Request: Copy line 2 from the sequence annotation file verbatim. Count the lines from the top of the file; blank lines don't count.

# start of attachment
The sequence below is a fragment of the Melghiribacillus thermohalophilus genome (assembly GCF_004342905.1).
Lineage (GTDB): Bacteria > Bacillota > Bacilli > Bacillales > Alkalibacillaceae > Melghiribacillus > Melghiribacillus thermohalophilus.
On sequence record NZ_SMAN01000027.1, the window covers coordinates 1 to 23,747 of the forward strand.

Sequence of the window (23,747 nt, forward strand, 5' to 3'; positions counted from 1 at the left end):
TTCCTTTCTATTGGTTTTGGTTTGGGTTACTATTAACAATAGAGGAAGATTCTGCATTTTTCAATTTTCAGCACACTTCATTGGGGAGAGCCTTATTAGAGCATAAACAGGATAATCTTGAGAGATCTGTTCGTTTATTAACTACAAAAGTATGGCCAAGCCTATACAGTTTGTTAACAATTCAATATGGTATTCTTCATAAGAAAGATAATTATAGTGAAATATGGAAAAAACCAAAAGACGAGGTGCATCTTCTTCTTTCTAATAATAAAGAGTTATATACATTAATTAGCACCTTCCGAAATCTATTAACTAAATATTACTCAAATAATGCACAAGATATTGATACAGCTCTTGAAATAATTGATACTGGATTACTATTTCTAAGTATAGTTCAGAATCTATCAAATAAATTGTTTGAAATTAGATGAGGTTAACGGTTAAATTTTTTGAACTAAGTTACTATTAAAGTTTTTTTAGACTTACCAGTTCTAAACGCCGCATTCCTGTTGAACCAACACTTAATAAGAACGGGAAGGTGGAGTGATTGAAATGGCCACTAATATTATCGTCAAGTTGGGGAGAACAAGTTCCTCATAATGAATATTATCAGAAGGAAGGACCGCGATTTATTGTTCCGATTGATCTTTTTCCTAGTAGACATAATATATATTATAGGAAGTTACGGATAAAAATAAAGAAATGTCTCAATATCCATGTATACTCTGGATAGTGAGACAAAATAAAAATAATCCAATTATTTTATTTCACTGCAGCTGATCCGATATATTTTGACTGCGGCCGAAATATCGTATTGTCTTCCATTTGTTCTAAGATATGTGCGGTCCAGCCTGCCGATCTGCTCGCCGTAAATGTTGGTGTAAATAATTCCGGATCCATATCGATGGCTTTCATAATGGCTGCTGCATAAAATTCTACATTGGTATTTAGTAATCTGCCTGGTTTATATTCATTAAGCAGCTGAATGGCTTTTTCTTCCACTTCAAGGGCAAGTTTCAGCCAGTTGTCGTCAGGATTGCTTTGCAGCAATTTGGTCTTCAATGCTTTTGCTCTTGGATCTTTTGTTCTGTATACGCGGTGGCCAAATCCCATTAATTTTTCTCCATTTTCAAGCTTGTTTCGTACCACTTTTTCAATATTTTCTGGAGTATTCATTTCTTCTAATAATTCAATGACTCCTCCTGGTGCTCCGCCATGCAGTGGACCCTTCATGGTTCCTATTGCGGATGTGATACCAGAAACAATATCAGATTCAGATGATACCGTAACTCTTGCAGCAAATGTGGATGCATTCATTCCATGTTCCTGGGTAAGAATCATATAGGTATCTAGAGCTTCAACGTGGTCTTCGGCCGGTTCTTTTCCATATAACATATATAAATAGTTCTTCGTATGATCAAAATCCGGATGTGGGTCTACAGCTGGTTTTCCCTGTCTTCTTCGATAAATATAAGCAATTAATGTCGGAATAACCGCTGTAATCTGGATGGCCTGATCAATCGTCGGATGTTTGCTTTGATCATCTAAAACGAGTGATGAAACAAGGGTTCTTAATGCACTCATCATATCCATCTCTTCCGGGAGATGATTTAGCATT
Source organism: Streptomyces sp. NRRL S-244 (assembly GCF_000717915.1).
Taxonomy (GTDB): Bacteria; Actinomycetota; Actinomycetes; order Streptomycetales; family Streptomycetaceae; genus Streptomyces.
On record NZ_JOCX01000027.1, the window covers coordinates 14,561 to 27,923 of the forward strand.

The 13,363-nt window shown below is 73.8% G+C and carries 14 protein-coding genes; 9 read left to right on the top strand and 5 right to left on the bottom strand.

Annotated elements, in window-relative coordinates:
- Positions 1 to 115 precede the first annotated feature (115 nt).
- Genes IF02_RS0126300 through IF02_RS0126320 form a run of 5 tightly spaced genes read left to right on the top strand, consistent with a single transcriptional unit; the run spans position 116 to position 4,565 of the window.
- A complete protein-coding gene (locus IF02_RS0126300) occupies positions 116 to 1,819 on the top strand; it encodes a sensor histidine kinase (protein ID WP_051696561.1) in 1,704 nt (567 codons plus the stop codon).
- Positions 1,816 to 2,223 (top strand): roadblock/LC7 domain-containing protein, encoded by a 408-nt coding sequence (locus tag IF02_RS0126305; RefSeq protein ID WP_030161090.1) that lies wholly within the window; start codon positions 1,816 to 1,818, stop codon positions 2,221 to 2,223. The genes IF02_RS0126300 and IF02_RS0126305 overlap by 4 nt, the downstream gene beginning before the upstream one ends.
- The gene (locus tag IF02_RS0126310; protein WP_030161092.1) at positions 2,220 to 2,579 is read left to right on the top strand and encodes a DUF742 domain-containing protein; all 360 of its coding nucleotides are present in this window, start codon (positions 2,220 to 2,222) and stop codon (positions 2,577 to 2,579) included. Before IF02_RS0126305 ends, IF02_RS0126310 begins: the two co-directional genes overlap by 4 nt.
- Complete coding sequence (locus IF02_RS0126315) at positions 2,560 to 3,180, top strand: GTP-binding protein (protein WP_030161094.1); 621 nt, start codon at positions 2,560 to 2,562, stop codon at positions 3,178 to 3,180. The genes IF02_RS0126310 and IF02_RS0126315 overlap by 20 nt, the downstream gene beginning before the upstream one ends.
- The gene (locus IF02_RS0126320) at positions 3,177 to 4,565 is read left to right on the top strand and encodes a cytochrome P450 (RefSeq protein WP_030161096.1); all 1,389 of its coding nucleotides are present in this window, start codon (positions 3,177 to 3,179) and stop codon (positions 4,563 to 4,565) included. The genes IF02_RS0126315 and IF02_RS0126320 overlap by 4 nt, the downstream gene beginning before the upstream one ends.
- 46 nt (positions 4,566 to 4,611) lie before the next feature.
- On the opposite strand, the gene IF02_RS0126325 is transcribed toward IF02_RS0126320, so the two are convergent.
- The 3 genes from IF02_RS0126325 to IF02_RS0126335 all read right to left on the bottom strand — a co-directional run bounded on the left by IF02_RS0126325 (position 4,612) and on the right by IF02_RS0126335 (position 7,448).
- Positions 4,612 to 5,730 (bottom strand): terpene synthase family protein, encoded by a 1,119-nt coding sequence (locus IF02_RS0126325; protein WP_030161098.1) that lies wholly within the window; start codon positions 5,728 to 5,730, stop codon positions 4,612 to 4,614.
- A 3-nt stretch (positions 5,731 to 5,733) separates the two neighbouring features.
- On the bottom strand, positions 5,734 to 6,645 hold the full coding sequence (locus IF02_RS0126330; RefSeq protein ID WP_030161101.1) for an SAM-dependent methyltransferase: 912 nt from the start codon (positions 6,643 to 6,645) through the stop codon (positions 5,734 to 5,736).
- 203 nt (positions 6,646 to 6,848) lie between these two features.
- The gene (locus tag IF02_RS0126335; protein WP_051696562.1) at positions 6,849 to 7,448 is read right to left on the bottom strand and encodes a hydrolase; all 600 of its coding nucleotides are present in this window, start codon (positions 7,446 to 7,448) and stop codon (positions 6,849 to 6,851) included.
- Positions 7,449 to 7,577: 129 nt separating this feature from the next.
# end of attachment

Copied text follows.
Lineage (GTDB): Bacteria > Bacillota > Bacilli > Bacillales > Alkalibacillaceae > Melghiribacillus > Melghiribacillus thermohalophilus.